The timing is too close for pure coincidence. If you’re a white supremacist feeling you should take action against people you dislike, what better justification could you ask for than encouragement from the world’s most powerful person?

Trump called Ottawa to offer his condolences. I think he should be charged as an accessory to murder.

So far, the man charged with six murders and five more attempted murders, 27-year-old Alexandre Bissonnette, a student at Laval University, has volunteered no information about his motives. But his Facebook page reveals that he paid attention to Trump’s rants.

The Quebec murders are not an isolated incident — although they are the most extreme example of the anti-feminist, Islamophobic, and homophobic outbreaks since Trump’s election. The same mosque previously had graffiti painted on its walls, and a pig’s head dumped at its door during Ramadan.

WHAT CAN WE DO?
Several readers have written, in response to earlier columns, asking “What can we do?”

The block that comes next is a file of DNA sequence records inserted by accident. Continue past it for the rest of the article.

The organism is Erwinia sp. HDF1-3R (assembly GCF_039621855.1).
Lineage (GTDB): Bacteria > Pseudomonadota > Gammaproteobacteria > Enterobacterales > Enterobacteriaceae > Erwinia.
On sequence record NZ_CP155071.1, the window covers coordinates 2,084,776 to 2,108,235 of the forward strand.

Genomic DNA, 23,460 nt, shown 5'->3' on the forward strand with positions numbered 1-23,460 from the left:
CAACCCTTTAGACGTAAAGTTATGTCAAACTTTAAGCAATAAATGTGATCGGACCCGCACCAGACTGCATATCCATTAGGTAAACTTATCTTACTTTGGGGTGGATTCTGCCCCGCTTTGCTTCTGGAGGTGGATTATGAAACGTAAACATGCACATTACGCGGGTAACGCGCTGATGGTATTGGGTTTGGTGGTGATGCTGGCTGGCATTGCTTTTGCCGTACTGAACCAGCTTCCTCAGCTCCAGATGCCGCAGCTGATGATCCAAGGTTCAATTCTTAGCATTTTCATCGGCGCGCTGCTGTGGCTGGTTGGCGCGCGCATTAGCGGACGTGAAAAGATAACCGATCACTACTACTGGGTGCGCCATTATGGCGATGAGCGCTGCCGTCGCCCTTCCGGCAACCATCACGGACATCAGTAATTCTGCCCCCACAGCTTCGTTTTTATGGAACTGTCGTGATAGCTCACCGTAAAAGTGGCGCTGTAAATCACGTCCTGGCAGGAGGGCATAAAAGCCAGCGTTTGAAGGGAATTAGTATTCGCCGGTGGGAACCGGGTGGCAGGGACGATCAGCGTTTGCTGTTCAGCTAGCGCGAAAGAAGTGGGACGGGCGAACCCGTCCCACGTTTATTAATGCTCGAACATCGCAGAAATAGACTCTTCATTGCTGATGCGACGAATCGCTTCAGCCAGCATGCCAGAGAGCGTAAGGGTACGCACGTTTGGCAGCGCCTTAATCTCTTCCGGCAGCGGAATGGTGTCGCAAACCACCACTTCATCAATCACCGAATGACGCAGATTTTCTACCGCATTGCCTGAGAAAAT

I hesitate to prescribe anything that I am unwilling — or unable, by my nationality — to do myself.

I know that not everyone can do what Oyama resident Bev Edwards-Sawatzky did last weekend. As a 70th birthday present to herself, she flew to Washington to take part in the Women’s March.

With half a million other women — massively more than attended Trump’s inauguration in person — she pushed her walker through Washington streets. Over a million more joined in marches in 670 locations around the world.

But we can’t all go on marches. And marches in cities Trump has never heard of will have little influence on his policies.
We need to avoid wasting energy on efforts unlikely to produce desired changes.